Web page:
Following is a list of needed changes to the welfare state. It is neither exhaustive nor unique. Many of these suggestions have appeared in the Bowles-Simpson report, while others have been formulated in public and private debates:
- Eliminate corporate welfare. That means the elimination of special tax considerations for oil and gas producers, hedge fund managers and others. It also means elimination of direct subsidies and tax subsidies for wind and solar generators, biofuels, ethanol, and other nascent but uneconomic energy suppliers. Add crop subsidies and other agricultural support mechanisms.
- Eliminate tax benefits for foreign investments and allow repatriation of profits earned on foreign investments by treating such profits as capital gains. (This might be referred to as eliminating the Obama/Immelt tax break.)
- Confine mortgage interest deductions to primary homes.
- Repeal Obamacare. Everyday we continue to learn that Mr. Obama, former Speaker Pelosi and Sen. Reid lied about every financial aspect of the plan. The only “savings” in healthcare costs comes from reducing Medicare benefits by $500 Billion and that reduction, like all other Medicare reductions, will evaporate when Congress is actually called upon to enact it.
- Eliminate all welfare payments, in its myriad of forms and programs, to those who are not legally in the United States. That includes Medicaid payments and access to emergency room care under the Emergency Medical Treatment and Active Labor (EMTALA)
- Restrict unemployment benefits to those actually seeking work. Recipients should be able to pursue jobs equivalent to their previous employment during the first twenty-six weeks but thereafter should be required to accept any job offered. Work or starve is a significant incentive.
- Increase the eligibility age for Social Security. Starting with those age 50 or younger increase the full eligibility age by one year, for those 45 and younger by two years, for those 40 and under by three years, and for those 35 and under by four years. Further adjustments for those 30 and under should be considered as longevity increases. The same increases should be applied to early eligibility at reduced benefits.
- Means test cost of living increases in Social Security benefits for those 50 and under as they become eligible.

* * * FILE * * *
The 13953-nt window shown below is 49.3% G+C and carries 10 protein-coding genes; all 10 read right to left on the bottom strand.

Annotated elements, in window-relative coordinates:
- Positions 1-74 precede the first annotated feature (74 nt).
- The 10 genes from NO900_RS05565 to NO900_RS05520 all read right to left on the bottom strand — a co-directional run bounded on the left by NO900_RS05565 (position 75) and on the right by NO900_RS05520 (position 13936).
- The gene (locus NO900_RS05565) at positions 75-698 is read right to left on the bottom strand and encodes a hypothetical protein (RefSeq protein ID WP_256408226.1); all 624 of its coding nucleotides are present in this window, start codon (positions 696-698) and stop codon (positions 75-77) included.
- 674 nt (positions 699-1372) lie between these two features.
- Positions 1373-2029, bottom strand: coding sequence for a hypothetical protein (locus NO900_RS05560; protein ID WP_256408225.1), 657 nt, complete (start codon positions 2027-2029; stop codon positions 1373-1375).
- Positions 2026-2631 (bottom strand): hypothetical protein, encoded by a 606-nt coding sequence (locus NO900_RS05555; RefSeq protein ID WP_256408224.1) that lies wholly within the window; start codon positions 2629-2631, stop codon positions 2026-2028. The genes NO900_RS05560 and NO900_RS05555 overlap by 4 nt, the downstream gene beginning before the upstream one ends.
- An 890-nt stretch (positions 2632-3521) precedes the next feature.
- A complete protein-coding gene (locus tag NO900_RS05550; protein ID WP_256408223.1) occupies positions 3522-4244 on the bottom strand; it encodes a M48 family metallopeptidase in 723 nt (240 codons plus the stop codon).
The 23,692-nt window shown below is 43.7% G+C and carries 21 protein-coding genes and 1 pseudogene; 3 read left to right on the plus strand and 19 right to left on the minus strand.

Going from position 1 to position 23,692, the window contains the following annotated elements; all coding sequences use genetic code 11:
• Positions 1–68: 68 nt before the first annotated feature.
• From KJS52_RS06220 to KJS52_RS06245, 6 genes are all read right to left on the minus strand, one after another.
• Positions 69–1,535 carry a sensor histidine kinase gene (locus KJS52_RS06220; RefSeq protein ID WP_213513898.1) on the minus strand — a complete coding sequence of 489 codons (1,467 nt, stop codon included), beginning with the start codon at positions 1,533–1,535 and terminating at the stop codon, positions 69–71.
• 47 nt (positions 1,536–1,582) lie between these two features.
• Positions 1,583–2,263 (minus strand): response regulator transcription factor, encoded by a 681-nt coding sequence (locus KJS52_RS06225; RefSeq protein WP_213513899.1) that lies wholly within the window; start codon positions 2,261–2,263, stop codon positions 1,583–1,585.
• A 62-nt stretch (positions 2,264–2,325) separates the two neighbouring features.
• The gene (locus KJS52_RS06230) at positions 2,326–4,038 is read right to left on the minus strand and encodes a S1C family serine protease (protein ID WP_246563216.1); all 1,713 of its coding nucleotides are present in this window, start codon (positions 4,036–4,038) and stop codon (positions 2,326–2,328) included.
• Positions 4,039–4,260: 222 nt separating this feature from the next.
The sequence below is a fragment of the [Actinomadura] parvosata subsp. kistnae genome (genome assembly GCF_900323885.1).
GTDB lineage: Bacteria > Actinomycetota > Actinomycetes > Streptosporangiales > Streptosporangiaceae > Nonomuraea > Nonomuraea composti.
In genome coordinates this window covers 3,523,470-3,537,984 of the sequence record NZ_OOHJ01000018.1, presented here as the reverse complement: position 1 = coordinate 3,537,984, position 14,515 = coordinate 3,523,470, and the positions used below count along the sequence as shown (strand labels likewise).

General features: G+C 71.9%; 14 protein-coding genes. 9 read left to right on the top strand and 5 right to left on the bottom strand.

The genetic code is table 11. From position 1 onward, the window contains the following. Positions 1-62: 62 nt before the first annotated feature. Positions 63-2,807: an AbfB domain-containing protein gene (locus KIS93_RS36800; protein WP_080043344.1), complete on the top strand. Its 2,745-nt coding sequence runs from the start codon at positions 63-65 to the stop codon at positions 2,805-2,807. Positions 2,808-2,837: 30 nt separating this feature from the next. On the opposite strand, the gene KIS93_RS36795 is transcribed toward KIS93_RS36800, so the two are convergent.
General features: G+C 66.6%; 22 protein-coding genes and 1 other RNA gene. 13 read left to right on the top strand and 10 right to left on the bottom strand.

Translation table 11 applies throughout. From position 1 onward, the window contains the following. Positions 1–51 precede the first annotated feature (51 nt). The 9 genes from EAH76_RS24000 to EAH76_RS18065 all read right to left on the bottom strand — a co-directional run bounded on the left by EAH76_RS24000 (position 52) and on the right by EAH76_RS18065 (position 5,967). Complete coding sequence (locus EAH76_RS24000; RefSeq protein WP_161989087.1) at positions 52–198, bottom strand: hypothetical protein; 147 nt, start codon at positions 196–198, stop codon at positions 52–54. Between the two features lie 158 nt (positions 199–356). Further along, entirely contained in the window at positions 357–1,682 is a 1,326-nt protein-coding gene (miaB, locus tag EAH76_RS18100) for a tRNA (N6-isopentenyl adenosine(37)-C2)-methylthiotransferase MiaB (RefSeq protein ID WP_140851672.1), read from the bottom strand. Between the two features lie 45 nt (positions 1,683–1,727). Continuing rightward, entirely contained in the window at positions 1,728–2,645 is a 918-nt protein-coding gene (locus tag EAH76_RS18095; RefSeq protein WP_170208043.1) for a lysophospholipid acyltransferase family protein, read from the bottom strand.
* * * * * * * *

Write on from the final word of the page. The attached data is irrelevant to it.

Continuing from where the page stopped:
- Means test contributions for Medicare. Based on that means testing, those who can afford it should pay double the contribution rate as those who cannot.
- I am a believer that every participant in society should pay some level of taxes. To do otherwise is to immunize those participants from the consequences of their actions. To that end, Bill O’Reilly raised an interesting notion of providing a national sales tax limited solely to fund Medicare. Only a sales tax would accomplish that participation.
- Eliminate the earned income tax credit – it is a pernicious form of welfare that gives the impression that the recipient is actually earning income. If an increase in welfare payments is required let it be direct and measurable. If the level of income subject to tax is too low, then increase it.
- Eliminate the entire Department of Energy and every one of its programs that suck up tax dollars without addressing rationally the very purpose for which it was created – energy independence. (Pie in the sky dreams of a landscape crowded with windmills and solar panels is foolish and deceives the public into thinking that it is a realistic and achievable solution. The nation’s energy producers will do a better and more efficient job of achieving energy independence.)
- Eliminate the entire Department of Education. Education is the responsibility of state and local governments – not the federal government. I might feel differently about this if there was any evidence that the public education system had improved in any fashion. Just the opposite, however, it true. Since the creation, staffing and funding of the Department of Education academic achievement has declined vis-à-vis the rest of the industrialized nations. If there is an economic imbalance between states, use block grants.
- Roll back new regulations to those in place at the end of 2008. A recent report from the Heritage Foundation indicates that Mr. Obama has added an additional $83 Billion in annual costs to the economy through new regulations.
The only way to overcome the current fiscal mess is to promote economic expansion. The Keynesian model suggests that government spending is the primary engine for spurring that expansion. Mr. Obama and the Democrat controlled Congress have proven, once again, that Keynesian theory doesn’t work. That does not mean that there isn’t a role for government spending. Acceleration of expenditures for capital improvements can be an aid. However, Mr. Obama spent the stimulus money on recurring expenses – including raises for public employees and rewards for his political constituencies – which simply raised the baseline for future expenditures. Unfortunately, whatever “head room” there was for a stimulus has been spent and wasted and any further stimulus will only increase the underlying problem – spending in excess of revenue.